Johnny and Alyssa Merrimon were much like any 12-year-olds. They were full of hope and their lives were full of happiness. But all that changed on the day when Alyssa was abducted. It changed everyone.
Her father would abandon the family, seemingly unable to cope with the blame of not having picked her up from school. Her mother would turn to self-medication, combinations of oxycontin, cocaine, and whatever happened to pour from the bottle. The detective assigned to the case became obsessed, distancing himself and destroying his own family in the process.
Their lives would be turned upside down again as they relive the tragedy when another girl goes missing one year later. Except this time, things are different. Despite his age, Johnny Merrimon isn't content to sit on the sidelines. He has been working the county for months, peeking in windows, listening to conversations, and taking notes. The only question is whether he has enough to find the predator.
The Last Child weaves together a triple mystery against a stopwatch.
Time is running out for everyone. It's running out for Detective Clyde Hunt because his career is headed toward a crashing end. It's running out for Katherine Merrimon, whose drug abuse and destructive relationship will eventually force Johnny Merrimon into child services. It's running out for convict Levi Freemantle, who seems to be tied to the unspeakable crimes. And it's running out for Alyssa Merrimon and Tiffany Shore, the second abductee.
The story isn't so much a detective mystery as a literary work that explores the darkness of the human heart and how far people will go to protect their secret and sometimes sinister twisted desires, including vengeance masquerading as justice or righteousness. Laid bare, the story borders on the horrific. But colored with richly vivid characters, author John Hart breathes compassion into each primary character, drawing out some empathy or perhaps pity for everyone except the monsters.
There are plenty of monsters in the story. Even those who have no connection to the abducted are hellbent on exerting their control over other people, giving themselves a sense of glorified power. They believe, somehow, they are in control of not only their destiny, but the destinies of others as well — a failing even the protagonists suffer from time to time.
A little bit about the author who pulls the strings of despair.
Born in Durham, N.C. and now living in Rowan County, where he draws inspiration, John Hart is also as much of a contrast as the socio-economic classes that clash in his books. He has worked as a banker, stockbroker, and attorney, but also as a teak sander, helicopter mechanic, and bartender.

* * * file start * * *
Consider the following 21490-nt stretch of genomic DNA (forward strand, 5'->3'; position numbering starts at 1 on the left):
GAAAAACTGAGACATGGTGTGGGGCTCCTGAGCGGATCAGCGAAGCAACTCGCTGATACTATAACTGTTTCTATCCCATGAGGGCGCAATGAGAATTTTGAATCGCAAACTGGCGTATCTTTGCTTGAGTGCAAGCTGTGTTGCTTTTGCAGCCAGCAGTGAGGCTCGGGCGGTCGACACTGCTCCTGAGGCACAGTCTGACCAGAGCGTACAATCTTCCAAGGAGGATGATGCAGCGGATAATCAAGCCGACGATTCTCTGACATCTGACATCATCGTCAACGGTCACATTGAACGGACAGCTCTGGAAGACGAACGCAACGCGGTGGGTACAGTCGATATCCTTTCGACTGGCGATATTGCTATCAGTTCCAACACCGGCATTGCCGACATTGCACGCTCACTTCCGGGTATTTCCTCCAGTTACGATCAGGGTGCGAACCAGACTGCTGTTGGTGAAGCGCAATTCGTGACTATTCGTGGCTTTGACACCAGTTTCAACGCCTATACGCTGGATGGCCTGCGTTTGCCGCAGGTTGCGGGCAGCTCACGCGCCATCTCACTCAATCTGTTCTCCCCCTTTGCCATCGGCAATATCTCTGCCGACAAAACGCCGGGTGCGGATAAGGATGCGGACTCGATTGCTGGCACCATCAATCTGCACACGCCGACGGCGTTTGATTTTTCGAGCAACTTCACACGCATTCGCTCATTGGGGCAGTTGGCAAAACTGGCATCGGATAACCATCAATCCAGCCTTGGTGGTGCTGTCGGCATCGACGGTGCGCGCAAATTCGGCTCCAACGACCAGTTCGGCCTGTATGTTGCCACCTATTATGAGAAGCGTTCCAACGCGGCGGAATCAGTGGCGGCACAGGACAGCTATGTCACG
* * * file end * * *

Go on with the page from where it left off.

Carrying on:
He gave up all those other careers to pursue his dream of becoming a novelist after failing to write stories part time in the mornings or late at night. The result was his first book, the acclaimed The King Of Lies. The Last Child is his third book, which has already won an Edgar Award for best novel 2010 and the CWA Ian Fleming Steel Dagger for 2009.
Where Hart does exceptionally well is in his ability to play on the mechanism of classic mystery — giving you enough foreshadow to guess at whom might be tied to any number of treacherous twists — but then pulling every thread away. They aren't even twists sometimes as much as an author purposefully laying bait. What remains most interesting even though it is at times overwhelming is how every character suffers in despair.
The Last Child By John Hart Is Bleakly Entertaining At 4.2 On The Liquid Hip Richter Scale.
Not everyone will enjoy a book that is cut from several genres, but some of the more conspicuous criticisms are well off the mark. For example, some could argue that Johnny witnessing a murder was an overreaching coincidence that gives too much away. That's not true, really. It doesn't give him any real clues, but it does give him a refreshed sense of urgency.
However, some other points are valid. Stereotypes and prose sometimes get away from Hart, allowing characters to pound some points over and over again. Hunt's observations of how he sees the Merrimon boy is one. The way the boy's friend continuously pleads is another. But overall, these are small annoyances that can be brushed aside.
The Last Child by John Hart is available from Amazon. Barnes & Noble also carries the book. Scott Sowers narrates the audiobook on iTunes.